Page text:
MoDOT-St. Louis Asst. District Engineer Tom Blair said “The cresting of Meramec River is the light at the end of the tunnel”.  If true, it’s been almost a week in the making.  Missouri is now in its 6th day of heavy flooding, which started Saturday when up to 11 inches of rain fell in some areas in the southwest part of the state.

High water levels have subsided in that region, although rain persists while the second of two slow moving storms continues to roll through the southern and central portion of Missouri.

The Joplin area will see abundant sunshine Thursday, while a flash flood watch lingers through Friday at 7 a.m. in Springfield due to ongoing showers.

A flood warning is in effect all the way through Sunday in Jefferson City after the storms have left portions of central Missouri waterlogged.

The U.S. Army Corps of Engineers continue to monitor Wappapello Lake in southeast Missouri’s Wayne County, where spill gate discharges have fallen after peak levels began to subside.  But corps engineer Andrew Jefferson says continued rainfall could cloud the picture.

“If that (rain) continues to fall over the watershed, conditions are expected to quickly change” said Jefferson.

Many eyes, including those of some national TV viewers, are now focused on the St. Louis area, where rising levels on the Meramec River have finally crested.

Although water levels are beginning to recede at the critical flood locations of Eureka, Valley Park and Arnold, National Weather Service Meteorologist Charlie Kelly says ongoing precipitation continues to be an issue.

“With the rainfall we’re having here, it’s going to prolong the recession of the waters – the Meramec, the Mississippi and the Missouri” said Kelly.  “But they are slowly but surely going to go down over the next couple of days.”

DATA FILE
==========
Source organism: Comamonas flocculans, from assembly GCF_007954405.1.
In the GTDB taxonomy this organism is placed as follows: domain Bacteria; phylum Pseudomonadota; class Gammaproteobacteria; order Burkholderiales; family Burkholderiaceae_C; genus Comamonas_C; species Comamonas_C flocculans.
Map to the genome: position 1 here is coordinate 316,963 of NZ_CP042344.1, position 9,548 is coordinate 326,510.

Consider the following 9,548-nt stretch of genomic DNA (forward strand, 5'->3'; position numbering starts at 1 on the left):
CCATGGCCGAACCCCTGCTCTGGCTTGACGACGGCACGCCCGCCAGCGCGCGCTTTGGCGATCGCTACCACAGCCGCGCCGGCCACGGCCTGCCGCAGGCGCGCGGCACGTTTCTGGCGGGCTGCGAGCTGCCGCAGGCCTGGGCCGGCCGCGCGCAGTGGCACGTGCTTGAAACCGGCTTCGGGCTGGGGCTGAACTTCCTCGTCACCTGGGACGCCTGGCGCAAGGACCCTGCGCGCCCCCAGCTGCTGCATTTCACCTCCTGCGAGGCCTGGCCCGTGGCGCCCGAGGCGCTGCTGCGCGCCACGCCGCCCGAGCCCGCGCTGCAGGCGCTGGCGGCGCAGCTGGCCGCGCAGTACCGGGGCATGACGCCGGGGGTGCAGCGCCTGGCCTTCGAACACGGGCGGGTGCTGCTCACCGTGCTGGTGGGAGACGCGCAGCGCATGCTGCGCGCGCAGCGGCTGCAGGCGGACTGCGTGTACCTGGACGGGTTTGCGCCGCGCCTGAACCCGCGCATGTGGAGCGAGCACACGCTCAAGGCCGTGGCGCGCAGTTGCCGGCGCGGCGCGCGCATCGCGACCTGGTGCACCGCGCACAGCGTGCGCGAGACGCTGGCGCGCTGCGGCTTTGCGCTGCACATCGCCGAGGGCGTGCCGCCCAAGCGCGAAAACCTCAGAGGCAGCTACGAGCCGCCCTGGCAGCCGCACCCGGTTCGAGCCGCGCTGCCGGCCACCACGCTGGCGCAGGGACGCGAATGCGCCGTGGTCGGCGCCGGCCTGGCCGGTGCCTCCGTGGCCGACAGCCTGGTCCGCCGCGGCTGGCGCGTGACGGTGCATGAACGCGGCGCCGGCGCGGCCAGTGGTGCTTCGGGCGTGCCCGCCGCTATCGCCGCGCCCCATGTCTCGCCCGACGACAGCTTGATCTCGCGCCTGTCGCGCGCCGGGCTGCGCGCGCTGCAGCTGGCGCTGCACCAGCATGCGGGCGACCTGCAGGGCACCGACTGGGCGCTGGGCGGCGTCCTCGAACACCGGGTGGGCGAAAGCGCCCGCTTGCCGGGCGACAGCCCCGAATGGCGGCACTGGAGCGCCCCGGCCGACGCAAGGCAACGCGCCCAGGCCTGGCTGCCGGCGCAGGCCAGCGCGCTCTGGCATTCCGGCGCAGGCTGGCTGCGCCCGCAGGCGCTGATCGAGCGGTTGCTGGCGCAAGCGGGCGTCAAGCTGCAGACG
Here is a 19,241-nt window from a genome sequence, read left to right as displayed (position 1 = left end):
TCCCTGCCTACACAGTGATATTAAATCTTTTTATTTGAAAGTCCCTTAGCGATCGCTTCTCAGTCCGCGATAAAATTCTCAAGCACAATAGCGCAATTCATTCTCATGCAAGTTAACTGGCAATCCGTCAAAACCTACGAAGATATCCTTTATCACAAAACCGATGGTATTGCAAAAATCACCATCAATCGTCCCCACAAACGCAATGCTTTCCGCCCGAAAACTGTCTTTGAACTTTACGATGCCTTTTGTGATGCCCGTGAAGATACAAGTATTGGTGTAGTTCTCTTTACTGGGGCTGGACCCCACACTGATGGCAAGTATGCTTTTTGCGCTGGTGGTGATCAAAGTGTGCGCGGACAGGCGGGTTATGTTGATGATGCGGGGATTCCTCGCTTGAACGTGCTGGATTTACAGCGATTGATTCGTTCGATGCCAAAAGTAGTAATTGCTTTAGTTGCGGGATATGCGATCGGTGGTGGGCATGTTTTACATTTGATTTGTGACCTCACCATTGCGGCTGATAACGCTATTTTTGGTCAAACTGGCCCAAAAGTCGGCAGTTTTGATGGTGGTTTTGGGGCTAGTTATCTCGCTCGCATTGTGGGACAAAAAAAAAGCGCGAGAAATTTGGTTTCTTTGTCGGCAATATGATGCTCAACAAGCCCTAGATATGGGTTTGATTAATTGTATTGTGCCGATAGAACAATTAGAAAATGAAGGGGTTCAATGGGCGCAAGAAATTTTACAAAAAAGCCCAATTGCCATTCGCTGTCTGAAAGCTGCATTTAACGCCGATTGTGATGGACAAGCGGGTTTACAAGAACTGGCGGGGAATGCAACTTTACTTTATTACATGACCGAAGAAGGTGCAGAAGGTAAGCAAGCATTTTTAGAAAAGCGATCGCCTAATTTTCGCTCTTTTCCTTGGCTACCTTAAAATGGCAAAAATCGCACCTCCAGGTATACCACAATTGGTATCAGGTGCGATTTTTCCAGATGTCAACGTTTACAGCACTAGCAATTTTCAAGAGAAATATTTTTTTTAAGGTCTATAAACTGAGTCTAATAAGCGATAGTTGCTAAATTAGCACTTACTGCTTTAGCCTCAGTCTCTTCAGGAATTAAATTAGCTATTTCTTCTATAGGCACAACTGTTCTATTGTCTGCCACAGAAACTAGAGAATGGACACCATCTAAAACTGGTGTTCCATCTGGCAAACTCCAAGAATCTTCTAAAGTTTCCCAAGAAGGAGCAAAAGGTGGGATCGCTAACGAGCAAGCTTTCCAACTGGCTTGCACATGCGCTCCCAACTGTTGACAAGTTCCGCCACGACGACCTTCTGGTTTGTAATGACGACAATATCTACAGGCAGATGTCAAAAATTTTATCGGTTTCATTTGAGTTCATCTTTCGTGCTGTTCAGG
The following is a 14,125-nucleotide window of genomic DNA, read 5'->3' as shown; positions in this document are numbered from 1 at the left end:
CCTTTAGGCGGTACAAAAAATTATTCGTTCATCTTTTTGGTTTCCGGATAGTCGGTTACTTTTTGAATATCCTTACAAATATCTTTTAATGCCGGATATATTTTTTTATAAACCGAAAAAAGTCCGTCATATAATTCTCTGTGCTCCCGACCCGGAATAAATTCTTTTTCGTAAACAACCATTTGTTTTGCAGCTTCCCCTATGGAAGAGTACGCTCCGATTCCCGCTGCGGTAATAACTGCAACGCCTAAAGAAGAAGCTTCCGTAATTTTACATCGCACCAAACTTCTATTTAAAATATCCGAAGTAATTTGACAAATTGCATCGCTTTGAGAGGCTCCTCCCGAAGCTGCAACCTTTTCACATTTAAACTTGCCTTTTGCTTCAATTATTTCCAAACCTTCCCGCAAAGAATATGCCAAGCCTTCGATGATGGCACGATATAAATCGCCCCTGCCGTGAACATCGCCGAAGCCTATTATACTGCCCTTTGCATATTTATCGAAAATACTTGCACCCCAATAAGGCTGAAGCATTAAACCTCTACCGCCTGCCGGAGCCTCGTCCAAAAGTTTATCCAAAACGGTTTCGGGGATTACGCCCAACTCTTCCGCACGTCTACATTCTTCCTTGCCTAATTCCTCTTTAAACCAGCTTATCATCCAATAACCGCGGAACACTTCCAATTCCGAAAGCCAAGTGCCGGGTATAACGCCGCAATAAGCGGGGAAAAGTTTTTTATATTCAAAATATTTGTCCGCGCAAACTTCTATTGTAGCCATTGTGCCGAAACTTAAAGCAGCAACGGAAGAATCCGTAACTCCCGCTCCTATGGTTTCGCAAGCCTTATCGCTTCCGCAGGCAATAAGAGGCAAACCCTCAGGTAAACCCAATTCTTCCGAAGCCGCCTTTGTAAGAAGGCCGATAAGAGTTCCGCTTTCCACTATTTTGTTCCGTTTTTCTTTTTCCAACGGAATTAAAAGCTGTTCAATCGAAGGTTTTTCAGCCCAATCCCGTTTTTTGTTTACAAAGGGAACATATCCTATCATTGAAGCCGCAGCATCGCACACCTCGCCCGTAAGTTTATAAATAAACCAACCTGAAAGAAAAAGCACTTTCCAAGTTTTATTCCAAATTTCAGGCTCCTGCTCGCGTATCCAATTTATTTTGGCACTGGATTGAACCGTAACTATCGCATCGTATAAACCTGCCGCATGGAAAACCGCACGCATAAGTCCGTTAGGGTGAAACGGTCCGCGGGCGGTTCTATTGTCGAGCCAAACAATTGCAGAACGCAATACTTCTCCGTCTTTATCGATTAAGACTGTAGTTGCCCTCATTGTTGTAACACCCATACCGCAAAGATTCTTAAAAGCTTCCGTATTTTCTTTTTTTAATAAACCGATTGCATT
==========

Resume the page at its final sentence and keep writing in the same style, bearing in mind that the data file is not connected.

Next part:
St. Louis County Emergency Management Director Mark Diedtrich has a similar observation to the weather service.  Diedtrich said “The additional rainfall is not going to increase the levels of flooding.  It may prolong them a little bit longer, but we don’t expect it to rise anymore.”

That said, the weather service reports peak water levels on the Mississippi River in the St. Louis regions won’t occur for another day or so.  And I-44 and Highway 141 west of the city continue to be closed.

Some businesses are offering support for those affected by the flooding across the state.

Airbnb’s activated its Disaster Response Program to help displaced residents and emergency workers in southern, central and eastern Missouri find temporary accommodations with local Airbnb hosts, who are opening  their homes free of charge.

And Anheuser-Busch has sent 150,000 cans of emergency canned drinking water to Red Cross Shelters and communities in St. Louis impacted by the floods and storms.

The Red Cross now has shelters open in Arnold, Branson, Poplar Bluff, Neosho, West Plains, Ballwin, Pacific, Van Buren, Gainesville and Marquand, with additional shelters on standby.

The organization says it’s been providing about 202 night stays at 10 shelters across the state.